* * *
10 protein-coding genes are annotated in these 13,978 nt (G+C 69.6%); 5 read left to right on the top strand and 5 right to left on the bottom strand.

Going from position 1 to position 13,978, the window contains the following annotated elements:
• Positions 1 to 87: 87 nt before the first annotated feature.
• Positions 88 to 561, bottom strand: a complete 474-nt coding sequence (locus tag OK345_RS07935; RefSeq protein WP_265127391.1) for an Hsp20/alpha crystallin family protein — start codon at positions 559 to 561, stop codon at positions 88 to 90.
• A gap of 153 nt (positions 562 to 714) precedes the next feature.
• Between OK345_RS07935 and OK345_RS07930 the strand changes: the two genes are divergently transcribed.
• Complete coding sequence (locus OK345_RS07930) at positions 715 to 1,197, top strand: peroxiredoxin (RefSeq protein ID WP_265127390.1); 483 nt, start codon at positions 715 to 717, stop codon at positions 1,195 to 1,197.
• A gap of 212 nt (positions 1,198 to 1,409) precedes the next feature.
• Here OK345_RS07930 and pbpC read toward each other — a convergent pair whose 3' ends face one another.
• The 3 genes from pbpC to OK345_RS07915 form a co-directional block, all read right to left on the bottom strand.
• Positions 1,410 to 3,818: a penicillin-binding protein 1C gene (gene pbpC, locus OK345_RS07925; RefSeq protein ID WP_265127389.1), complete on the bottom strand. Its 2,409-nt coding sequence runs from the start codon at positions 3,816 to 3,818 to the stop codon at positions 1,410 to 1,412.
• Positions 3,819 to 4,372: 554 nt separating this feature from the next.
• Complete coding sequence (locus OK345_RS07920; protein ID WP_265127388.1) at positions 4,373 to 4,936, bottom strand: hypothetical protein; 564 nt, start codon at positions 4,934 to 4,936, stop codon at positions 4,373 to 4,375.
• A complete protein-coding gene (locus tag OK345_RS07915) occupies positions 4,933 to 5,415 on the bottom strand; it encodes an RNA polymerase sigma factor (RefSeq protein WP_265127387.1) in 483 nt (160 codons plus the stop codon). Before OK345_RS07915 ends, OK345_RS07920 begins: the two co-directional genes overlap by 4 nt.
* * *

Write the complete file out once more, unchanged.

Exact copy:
10 protein-coding genes are annotated in these 13,978 nt (G+C 69.6%); 5 read left to right on the top strand and 5 right to left on the bottom strand.

Going from position 1 to position 13,978, the window contains the following annotated elements:
• Positions 1 to 87: 87 nt before the first annotated feature.
• Positions 88 to 561, bottom strand: a complete 474-nt coding sequence (locus tag OK345_RS07935; RefSeq protein WP_265127391.1) for an Hsp20/alpha crystallin family protein — start codon at positions 559 to 561, stop codon at positions 88 to 90.
• A gap of 153 nt (positions 562 to 714) precedes the next feature.
• Between OK345_RS07935 and OK345_RS07930 the strand changes: the two genes are divergently transcribed.
• Complete coding sequence (locus OK345_RS07930) at positions 715 to 1,197, top strand: peroxiredoxin (RefSeq protein ID WP_265127390.1); 483 nt, start codon at positions 715 to 717, stop codon at positions 1,195 to 1,197.
• A gap of 212 nt (positions 1,198 to 1,409) precedes the next feature.
• Here OK345_RS07930 and pbpC read toward each other — a convergent pair whose 3' ends face one another.
• The 3 genes from pbpC to OK345_RS07915 form a co-directional block, all read right to left on the bottom strand.
• Positions 1,410 to 3,818: a penicillin-binding protein 1C gene (gene pbpC, locus OK345_RS07925; RefSeq protein ID WP_265127389.1), complete on the bottom strand. Its 2,409-nt coding sequence runs from the start codon at positions 3,816 to 3,818 to the stop codon at positions 1,410 to 1,412.
• Positions 3,819 to 4,372: 554 nt separating this feature from the next.
• Complete coding sequence (locus OK345_RS07920; protein ID WP_265127388.1) at positions 4,373 to 4,936, bottom strand: hypothetical protein; 564 nt, start codon at positions 4,934 to 4,936, stop codon at positions 4,373 to 4,375.
• A complete protein-coding gene (locus tag OK345_RS07915) occupies positions 4,933 to 5,415 on the bottom strand; it encodes an RNA polymerase sigma factor (RefSeq protein WP_265127387.1) in 483 nt (160 codons plus the stop codon). Before OK345_RS07915 ends, OK345_RS07920 begins: the two co-directional genes overlap by 4 nt.